Health Examinations For Your Bird
When a dog or cat is not well, the change in their behavioral patterns is often more obvious than in birds. Yet routinely people take their cat or dog to the vet for a checkup each year regardless of their apparent wellness, whilst novice bird owners seem to think if all seems well, there is nothing to be done. Quite the opposite is true. Bird health issues can present themselves quietly and insidiously, so its important to get regular health checkups for your pet bid.
Examine you Bird
Upon acquiring a new bird, examine it carefully yourself, take some photos, to establish what is “normal” in your mind for your bird. if you have a video camera or video attached to your normal camera, take some footage to document its “normal” behavior. How active is it? How vocal is it? Then, make an appointment with your vet for a complete bird physical. Bone diseases are almost impossible to detect until they have caused irreversible damage. Damage to internal organs by poor diet can be detected as well and your bird may need a special restorative diet. Your vet should be able to give you a heads up as to where to go from here with your new bird. Trust me, this first checkup may well save you larger bills in the future, as well as the life of your bird.
Assume they are sick and place them in Quarantine
A bird may well be sick but not yet showing symptoms. If you have a new bird, place it in quarantine for 2 weeks before introducing it to existing birds. You don’t want to find out too late that it was carrying something nasty and has now infected all your other birds.
Many bird illnesses present no symptoms until the disease is very advanced. This includes bone diseases caused by dietary problems or lack of UV light, too high levels of iron in some species, insufficient protein – all manner of problems can affect your bird. An annual checkup is essential, every 6 months even better.
The Aviarian health Examination
Your bird cannot speak for itself(well some can, but not about their personal history!) Your vet is going to need all sorts of information, age, how long you’ve had them, diet, behavioral changes, length of time in a cage, amount of exercise it gets, any potentially problematic habits such as eating plastic etc and contact with other birds
Physical Evaluation of your Bird
Your vet is trained to be able to observe your bird from outside the cage and also physically examine it for problems with muscle tone, bone density, general appearance and structural confirmation, for the existence of tumors, skins conditions, eye conditions. They will look for problems with beak formation, nasal, ear and mouth cavities, problems with their feet and general look of wellbeing.
Adult birds should maintain a constant weight. Detecting subtle differences in weight can be difficult as their feathers tend to disguise these minor weight changes. Your vet will weigh your bird to ensure it is not suffering from conditions that are causing it to become malnourished and lose weight, with more significant consequences such as loss of bone density and muscle wastage from poor nutrition.
Specialised diagnostic Techniques
If this physical exam shows up and possible problems, your vet may recommend blood work, x-rays or other forms of body imaging to better diagnose the problem. They won’t rush in to use these tools as they are expensive but at some point they may well be necessary. Your vet has the fool owing test at their disposal to check for problems.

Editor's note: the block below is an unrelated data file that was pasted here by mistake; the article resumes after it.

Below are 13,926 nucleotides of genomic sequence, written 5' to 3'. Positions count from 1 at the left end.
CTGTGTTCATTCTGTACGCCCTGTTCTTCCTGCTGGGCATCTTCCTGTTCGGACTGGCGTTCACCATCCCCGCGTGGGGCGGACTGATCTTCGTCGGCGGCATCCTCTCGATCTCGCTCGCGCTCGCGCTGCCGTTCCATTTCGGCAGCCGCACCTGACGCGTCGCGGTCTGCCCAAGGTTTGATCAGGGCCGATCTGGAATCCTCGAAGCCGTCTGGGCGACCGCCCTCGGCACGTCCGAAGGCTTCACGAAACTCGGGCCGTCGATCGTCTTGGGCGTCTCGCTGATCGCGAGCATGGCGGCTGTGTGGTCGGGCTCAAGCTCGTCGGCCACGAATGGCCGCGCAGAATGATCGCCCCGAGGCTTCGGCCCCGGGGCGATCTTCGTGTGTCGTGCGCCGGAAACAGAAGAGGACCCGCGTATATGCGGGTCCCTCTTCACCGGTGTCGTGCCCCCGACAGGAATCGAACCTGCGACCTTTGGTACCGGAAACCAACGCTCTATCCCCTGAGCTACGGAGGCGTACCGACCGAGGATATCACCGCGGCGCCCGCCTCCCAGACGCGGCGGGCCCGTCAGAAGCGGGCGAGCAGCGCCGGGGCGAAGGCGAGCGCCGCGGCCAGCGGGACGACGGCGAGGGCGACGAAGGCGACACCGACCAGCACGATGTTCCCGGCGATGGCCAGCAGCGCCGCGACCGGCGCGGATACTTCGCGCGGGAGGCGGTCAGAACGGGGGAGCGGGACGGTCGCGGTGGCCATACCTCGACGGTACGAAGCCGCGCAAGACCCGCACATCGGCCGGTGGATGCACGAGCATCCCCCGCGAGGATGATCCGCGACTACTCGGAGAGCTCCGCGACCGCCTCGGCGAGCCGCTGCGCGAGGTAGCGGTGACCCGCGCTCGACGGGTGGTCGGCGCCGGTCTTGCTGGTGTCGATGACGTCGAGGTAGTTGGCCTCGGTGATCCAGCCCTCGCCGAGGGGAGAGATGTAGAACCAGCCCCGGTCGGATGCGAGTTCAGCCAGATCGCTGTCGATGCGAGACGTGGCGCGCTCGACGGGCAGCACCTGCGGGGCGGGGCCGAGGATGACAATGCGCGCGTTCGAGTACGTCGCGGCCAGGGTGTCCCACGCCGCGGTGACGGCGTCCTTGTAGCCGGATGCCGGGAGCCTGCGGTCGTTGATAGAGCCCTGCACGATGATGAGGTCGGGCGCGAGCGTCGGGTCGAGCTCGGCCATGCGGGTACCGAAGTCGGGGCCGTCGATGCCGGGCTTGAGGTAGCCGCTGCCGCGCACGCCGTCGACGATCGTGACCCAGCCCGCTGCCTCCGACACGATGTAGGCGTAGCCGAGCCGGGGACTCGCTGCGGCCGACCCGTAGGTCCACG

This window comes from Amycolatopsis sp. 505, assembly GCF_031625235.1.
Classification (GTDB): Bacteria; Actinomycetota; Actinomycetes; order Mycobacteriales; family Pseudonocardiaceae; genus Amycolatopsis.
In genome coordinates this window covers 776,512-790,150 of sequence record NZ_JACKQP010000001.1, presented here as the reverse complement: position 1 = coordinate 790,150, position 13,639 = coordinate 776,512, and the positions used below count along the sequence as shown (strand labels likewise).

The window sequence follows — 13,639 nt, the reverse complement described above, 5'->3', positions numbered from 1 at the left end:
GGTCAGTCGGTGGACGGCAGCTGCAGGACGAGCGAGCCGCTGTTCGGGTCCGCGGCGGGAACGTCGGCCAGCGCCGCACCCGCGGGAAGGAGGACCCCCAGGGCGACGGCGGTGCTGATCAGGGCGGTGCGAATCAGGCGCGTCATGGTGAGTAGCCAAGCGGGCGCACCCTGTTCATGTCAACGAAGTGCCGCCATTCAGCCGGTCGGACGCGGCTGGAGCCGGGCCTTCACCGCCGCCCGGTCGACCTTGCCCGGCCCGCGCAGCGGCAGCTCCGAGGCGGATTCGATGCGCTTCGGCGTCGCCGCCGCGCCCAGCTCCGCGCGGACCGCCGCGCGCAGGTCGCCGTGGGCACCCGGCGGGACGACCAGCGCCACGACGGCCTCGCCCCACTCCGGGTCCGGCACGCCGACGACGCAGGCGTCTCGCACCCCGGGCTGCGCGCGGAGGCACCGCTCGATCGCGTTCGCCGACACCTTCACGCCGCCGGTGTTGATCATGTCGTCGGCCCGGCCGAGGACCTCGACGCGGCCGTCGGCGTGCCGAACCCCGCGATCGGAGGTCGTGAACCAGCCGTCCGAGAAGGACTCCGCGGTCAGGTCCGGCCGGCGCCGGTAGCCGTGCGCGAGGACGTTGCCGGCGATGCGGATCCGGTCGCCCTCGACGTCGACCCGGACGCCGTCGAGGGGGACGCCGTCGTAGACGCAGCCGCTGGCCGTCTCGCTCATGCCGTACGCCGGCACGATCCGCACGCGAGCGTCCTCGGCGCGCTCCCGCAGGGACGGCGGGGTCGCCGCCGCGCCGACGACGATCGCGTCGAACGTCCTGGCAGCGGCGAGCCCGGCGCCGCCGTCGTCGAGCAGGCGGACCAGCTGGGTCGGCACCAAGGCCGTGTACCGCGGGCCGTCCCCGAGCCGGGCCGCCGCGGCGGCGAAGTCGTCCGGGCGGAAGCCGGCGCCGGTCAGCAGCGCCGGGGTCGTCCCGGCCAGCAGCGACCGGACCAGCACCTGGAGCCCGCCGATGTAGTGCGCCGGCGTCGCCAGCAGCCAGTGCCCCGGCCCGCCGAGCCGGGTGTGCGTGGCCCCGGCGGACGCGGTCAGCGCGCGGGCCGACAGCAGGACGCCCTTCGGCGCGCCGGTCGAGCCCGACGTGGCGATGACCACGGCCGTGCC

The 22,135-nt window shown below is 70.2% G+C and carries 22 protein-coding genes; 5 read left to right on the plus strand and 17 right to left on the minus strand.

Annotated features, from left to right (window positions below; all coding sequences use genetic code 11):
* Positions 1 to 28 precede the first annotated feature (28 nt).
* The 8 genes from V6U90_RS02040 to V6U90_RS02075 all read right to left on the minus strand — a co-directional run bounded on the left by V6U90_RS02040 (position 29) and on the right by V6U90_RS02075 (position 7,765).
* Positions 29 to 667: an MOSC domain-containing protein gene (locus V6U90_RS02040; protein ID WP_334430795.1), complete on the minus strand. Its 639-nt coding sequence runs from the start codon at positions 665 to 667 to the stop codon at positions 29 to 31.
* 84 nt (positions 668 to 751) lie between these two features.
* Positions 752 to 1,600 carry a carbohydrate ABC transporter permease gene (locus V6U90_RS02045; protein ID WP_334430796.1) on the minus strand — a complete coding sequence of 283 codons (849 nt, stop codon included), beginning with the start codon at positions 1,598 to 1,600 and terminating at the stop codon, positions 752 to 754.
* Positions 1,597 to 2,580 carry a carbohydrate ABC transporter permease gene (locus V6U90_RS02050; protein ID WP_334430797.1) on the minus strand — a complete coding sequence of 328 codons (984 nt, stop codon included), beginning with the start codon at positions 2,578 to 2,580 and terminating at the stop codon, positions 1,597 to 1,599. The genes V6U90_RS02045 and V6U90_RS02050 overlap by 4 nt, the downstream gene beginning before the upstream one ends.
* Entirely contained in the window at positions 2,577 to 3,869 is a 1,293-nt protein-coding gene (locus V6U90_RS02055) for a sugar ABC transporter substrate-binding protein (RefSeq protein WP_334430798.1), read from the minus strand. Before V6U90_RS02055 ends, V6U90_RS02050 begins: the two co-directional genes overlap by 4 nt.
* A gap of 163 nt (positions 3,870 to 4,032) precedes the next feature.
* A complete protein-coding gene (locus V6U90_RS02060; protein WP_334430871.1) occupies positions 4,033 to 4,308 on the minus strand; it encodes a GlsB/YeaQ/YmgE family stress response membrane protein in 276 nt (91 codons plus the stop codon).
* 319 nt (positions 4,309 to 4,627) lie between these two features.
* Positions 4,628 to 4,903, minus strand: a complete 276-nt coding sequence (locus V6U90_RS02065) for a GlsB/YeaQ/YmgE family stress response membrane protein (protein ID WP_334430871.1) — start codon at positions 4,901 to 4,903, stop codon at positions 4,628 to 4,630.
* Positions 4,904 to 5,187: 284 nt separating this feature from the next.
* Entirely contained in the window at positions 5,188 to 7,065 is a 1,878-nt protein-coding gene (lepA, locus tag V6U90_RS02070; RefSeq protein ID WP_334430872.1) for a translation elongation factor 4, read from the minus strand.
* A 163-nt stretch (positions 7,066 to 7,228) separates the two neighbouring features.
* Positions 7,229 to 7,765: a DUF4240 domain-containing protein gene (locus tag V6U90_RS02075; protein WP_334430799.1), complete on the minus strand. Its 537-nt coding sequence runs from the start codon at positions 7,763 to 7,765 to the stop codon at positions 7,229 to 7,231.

Appraisal of Droppings
Your vet can examine the appearance of your birds droppings – how often they are going No. 2’s, their colour and makeup. Your bird may need to stay in the vets surgery for a couple of days as in it ally they are likely to have looser droppings due to stress. Dropping can be tested for the presence of parasites.
Psittacosis, or parrot fever, is dangerous parrot disease and it can spread to other birds as well as humans
is important as part of the new bird exam or annual check-up because the causative agent, Chlamydia psittaci may be transmitted from birds to humans. its a rare disease so don’t be too concerned, but be vigilant
Radiographs and X-rays
X-rays are used to check the bones of your bird for density, existing or healed fractures and malformations that may be genetic or diet related. A radiograph can detect tumors, internal organs that are the wrong size and other soft tissue problems
As with people, an avian blood test can provide a window into their general health. A blood test can detect disease, internal parasites, dietary problems and organ dysfunction.
A swab from your birds throat of nasal cavity can be cultured to detect the presence of abnormal amounts of bacteria which would be impacting on the bird. many bird types are sensitive to antibiotics so the exact bacteria or parasite needs to be determined so a targeted low dose of treatment can be administered.
With the use of special stains, a veterinarian versed in this technique can evaluate smears of tissue or fluids to assist in diagnosis.
There has been a lot of advancement in this area of Avian health care in recent years with new tests being developed to screen birds for certain viruses. Many avian viruses present no physical symptoms until the bird is under stress, eg whilst laying eggs or during early growth periods so its important to detect these viruses before nay breeding program is begun.
This diagnostic procedure is more complicated and expensive than those listed above and would be used only in special circumstances. It tends to be an invasive procedure that places stress on the bird and its only used when other tests have proved inconclusive.. in such rare case, a biopsy of a diseased organ can be taken through the endoscope for a more precise diagnosis.